This blog post was written by Emily Yost, Senior Program Coordinator for the Writing & Mentoring Program. The family memoir workshop was on November 19, 2016.
Our workshop space is warm. There is sunlight streaming through the windows of our 10th floor office, we have our group of almost 90 AM cohort mentees and mentors placed in small circular groups around the room, and at the center of all the morning coffee and workshop packets is our craft talk speaker, Mara Wilson.
Between the ages of 4 and 7, I think I watched Matilda with my dad at least 100 times, preferably accompanied with slices of Ellio’s frozen pizza. When I started at Girls Write Now my dad sent me an email that he had learned that Mara Wilson was also living in New York and was now a writer. I still have an email that says “wouldn’t it be cool if she could do something with your girls?” Fast forward a year and a half. Mara Wilson published her memoir, Where Am I Now? with Penguin Random House in September and it occurs to me that she would be a perfect craft talk speaker for our Family Memoir workshop. We connect, she agrees, and I text my dad.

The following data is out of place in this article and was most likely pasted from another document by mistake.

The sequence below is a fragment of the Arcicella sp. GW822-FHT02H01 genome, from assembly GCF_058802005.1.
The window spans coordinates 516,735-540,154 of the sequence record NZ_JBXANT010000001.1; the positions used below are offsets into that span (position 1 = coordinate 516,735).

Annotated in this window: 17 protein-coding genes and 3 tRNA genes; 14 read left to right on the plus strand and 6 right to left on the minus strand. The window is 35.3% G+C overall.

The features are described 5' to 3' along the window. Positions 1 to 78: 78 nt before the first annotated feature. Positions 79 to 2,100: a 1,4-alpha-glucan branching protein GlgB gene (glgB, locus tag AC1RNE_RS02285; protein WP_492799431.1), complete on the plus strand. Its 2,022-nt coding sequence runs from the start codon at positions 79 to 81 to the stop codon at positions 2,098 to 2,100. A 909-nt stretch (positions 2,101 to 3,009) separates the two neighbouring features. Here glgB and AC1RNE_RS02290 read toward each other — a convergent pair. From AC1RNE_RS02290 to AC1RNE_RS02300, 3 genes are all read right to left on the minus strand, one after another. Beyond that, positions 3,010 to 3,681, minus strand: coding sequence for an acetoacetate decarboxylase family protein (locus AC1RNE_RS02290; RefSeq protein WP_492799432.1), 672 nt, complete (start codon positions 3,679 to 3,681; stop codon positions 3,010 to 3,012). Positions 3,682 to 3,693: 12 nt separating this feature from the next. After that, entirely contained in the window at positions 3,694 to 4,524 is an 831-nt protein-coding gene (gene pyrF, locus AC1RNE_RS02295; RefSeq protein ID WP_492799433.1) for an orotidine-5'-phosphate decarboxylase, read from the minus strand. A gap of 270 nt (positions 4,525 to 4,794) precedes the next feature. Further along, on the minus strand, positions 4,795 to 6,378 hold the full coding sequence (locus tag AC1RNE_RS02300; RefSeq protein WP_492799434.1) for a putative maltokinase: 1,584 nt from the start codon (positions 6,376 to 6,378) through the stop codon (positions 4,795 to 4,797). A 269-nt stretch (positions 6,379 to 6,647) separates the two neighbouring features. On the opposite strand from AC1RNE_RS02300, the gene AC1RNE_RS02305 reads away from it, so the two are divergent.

I have organized 16 sessions of Girls Write Now genre workshops and I had never witnessed more note-taking from mentees and mentors during a craft talk than when the craft talk speaker was Mara Wilson. It’s clear that Mara is incredibly educated, practiced, and passionate in the craft of writing. Mara read an excerpt from her memoir, shared her writing journey finding her identity through words and workshop groups, and answered all of our mentees and mentors’ questions with applicable examples and immediate advice.
Words from Mara Wilson, on writing:
“I find the more details you include the more universal it is.”
“You can’t be afraid to fail the first time around.”
“In drama there will always be comedy; it’s the way you look at things.”
On writer’s block: “Writer’s block isn’t that I don’t have an idea; it’s that I can think of something, but I don’t trust myself. Trust yourself and write your thoughts down.”
“Make it personal and specific to you. Start from the perspective of humanity.”
I’m eager to read the memoir pieces that mentees will pen with Mara’s guidance in mind, especially as we continue in our community to rise, speak, and change together.